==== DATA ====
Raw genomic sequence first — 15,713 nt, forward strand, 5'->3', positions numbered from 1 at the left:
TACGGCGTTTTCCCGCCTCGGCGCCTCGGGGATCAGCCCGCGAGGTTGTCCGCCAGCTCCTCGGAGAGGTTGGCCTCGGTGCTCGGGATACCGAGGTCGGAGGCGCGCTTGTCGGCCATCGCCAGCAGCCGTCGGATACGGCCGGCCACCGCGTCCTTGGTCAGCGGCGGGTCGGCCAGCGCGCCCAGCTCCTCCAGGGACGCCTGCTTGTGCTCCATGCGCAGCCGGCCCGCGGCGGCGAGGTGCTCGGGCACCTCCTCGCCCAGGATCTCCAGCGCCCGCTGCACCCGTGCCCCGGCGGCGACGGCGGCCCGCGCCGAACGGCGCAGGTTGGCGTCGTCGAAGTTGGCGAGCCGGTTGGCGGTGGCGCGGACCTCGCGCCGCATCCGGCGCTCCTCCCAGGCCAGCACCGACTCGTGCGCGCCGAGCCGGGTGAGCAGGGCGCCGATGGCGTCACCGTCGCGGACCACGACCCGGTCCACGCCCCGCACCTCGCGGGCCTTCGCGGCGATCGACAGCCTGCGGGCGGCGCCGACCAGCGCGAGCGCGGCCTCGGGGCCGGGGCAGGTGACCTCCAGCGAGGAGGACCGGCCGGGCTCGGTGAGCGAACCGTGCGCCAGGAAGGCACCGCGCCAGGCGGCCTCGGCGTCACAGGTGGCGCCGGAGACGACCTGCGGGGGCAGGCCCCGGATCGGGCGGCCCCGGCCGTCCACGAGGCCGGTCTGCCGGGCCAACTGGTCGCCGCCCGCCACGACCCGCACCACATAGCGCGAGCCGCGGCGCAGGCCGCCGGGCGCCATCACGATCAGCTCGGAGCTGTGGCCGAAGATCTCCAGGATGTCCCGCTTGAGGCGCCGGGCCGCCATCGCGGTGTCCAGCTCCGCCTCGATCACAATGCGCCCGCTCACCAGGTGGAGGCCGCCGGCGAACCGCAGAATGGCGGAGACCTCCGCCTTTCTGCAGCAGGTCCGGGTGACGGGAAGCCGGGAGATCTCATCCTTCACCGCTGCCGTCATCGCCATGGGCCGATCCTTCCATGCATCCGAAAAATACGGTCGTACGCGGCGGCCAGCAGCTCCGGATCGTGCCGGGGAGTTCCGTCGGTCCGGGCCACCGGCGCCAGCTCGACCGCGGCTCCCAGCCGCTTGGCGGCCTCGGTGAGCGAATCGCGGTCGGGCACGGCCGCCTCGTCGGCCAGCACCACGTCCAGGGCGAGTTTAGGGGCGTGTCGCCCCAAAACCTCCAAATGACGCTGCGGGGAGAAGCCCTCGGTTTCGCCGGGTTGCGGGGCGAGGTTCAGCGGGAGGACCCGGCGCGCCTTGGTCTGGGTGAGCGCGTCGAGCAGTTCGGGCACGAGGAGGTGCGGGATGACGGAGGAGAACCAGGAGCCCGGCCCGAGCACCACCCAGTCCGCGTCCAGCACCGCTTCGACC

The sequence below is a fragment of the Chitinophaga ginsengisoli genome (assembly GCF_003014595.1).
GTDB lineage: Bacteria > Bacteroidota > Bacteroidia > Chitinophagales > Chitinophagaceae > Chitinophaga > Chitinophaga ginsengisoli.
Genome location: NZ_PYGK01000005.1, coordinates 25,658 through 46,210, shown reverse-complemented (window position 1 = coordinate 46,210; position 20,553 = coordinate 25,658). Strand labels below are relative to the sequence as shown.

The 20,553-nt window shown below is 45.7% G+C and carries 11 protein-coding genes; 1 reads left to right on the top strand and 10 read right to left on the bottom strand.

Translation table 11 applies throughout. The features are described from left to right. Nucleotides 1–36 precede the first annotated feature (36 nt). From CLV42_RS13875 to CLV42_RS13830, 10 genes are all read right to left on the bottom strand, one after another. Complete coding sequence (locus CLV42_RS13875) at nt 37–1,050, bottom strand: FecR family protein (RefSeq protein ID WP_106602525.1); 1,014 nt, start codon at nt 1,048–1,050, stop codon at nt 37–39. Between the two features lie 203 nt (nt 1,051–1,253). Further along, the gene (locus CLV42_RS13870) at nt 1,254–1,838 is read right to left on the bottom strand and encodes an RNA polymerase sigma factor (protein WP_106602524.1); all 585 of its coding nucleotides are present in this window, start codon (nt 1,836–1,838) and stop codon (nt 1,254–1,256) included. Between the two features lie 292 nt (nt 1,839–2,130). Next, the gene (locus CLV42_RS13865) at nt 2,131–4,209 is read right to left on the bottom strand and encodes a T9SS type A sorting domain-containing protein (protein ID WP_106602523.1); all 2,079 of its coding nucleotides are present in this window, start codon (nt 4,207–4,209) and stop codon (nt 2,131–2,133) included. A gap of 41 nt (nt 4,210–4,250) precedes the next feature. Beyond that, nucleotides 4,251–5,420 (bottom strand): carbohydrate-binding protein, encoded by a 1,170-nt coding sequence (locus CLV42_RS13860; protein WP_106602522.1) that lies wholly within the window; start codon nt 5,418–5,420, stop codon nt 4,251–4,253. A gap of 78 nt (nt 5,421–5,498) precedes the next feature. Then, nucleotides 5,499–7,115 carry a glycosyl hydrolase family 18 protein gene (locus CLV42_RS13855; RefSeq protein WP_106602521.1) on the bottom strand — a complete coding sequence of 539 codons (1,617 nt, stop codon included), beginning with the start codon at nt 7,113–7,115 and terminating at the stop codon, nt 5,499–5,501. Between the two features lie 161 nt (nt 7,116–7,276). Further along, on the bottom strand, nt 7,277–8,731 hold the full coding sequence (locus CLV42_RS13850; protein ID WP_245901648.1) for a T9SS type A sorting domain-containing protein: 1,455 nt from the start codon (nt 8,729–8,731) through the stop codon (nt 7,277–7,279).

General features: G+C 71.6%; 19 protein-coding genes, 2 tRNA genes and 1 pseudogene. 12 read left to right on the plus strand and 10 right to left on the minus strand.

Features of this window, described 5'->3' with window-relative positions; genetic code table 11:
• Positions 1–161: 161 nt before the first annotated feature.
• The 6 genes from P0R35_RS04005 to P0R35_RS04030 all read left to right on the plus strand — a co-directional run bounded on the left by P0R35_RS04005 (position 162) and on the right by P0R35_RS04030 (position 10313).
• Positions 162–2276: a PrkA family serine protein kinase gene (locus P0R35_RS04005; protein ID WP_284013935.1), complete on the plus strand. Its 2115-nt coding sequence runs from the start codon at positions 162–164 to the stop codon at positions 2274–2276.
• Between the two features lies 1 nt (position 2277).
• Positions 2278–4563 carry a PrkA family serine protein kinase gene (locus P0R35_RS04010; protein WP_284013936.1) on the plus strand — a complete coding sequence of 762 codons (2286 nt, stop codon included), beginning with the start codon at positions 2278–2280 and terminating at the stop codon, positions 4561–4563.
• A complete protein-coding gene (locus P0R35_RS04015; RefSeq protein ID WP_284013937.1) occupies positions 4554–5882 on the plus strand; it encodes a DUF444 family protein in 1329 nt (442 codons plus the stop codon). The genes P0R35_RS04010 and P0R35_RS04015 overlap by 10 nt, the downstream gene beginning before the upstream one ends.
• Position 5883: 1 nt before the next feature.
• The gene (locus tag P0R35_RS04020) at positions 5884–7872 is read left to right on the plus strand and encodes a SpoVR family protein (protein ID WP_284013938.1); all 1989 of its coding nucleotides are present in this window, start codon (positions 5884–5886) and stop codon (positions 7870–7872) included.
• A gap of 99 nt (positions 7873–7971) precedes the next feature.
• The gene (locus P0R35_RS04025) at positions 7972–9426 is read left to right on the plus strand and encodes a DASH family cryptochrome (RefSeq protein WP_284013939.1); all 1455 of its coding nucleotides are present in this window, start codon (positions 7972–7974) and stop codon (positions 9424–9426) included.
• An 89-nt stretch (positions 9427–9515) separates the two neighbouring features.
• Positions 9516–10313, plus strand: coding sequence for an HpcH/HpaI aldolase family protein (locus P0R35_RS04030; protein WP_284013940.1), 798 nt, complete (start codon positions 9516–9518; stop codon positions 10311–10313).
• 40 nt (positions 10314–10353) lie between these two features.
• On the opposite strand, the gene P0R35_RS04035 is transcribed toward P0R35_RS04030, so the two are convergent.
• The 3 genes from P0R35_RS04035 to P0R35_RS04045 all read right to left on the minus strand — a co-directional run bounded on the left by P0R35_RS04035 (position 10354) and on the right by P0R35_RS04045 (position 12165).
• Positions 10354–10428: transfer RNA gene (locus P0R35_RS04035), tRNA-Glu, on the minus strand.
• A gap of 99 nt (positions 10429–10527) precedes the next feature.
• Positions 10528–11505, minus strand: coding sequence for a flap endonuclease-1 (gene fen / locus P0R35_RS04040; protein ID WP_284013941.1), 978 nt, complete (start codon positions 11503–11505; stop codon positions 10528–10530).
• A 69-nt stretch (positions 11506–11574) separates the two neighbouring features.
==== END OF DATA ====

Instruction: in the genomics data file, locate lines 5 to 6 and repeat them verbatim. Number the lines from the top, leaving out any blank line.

Genome location: NZ_PYGK01000005.1, coordinates 25,658 through 46,210, shown reverse-complemented (window position 1 = coordinate 46,210; position 20,553 = coordinate 25,658). Strand labels below are relative to the sequence as shown.

The 20,553-nt window shown below is 45.7% G+C and carries 11 protein-coding genes; 1 reads left to right on the top strand and 10 read right to left on the bottom strand.